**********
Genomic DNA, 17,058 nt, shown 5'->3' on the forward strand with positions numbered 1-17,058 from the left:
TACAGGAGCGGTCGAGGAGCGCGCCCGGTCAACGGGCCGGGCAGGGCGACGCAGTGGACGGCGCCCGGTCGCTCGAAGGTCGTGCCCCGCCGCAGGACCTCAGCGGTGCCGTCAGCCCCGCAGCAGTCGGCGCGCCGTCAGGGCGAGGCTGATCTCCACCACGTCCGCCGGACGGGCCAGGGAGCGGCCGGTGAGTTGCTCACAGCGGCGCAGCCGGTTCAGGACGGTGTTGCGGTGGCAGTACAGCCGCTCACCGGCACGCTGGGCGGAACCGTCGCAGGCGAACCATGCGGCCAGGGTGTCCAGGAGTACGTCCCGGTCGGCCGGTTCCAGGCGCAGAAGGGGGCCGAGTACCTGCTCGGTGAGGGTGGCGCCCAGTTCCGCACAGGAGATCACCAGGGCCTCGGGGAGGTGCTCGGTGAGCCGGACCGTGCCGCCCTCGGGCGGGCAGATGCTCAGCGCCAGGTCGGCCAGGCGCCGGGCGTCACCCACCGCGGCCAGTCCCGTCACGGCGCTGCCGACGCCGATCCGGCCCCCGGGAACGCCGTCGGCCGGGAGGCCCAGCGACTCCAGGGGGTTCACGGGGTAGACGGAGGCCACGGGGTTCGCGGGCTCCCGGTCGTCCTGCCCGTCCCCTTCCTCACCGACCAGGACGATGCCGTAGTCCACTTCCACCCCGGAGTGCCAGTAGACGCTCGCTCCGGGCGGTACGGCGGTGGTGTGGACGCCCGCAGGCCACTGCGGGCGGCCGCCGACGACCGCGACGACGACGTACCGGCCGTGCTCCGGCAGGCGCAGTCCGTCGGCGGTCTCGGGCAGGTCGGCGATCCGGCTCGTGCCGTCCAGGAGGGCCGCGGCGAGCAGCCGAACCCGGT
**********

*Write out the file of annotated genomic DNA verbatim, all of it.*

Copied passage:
Genomic DNA, 17,058 nt, shown 5'->3' on the forward strand with positions numbered 1-17,058 from the left:
TACAGGAGCGGTCGAGGAGCGCGCCCGGTCAACGGGCCGGGCAGGGCGACGCAGTGGACGGCGCCCGGTCGCTCGAAGGTCGTGCCCCGCCGCAGGACCTCAGCGGTGCCGTCAGCCCCGCAGCAGTCGGCGCGCCGTCAGGGCGAGGCTGATCTCCACCACGTCCGCCGGACGGGCCAGGGAGCGGCCGGTGAGTTGCTCACAGCGGCGCAGCCGGTTCAGGACGGTGTTGCGGTGGCAGTACAGCCGCTCACCGGCACGCTGGGCGGAACCGTCGCAGGCGAACCATGCGGCCAGGGTGTCCAGGAGTACGTCCCGGTCGGCCGGTTCCAGGCGCAGAAGGGGGCCGAGTACCTGCTCGGTGAGGGTGGCGCCCAGTTCCGCACAGGAGATCACCAGGGCCTCGGGGAGGTGCTCGGTGAGCCGGACCGTGCCGCCCTCGGGCGGGCAGATGCTCAGCGCCAGGTCGGCCAGGCGCCGGGCGTCACCCACCGCGGCCAGTCCCGTCACGGCGCTGCCGACGCCGATCCGGCCCCCGGGAACGCCGTCGGCCGGGAGGCCCAGCGACTCCAGGGGGTTCACGGGGTAGACGGAGGCCACGGGGTTCGCGGGCTCCCGGTCGTCCTGCCCGTCCCCTTCCTCACCGACCAGGACGATGCCGTAGTCCACTTCCACCCCGGAGTGCCAGTAGACGCTCGCTCCGGGCGGTACGGCGGTGGTGTGGACGCCCGCAGGCCACTGCGGGCGGCCGCCGACGACCGCGACGACGACGTACCGGCCGTGCTCCGGCAGGCGCAGTCCGTCGGCGGTCTCGGGCAGGTCGGCGATCCGGCTCGTGCCGTCCAGGAGGGCCGCGGCGAGCAGCCGAACCCGGT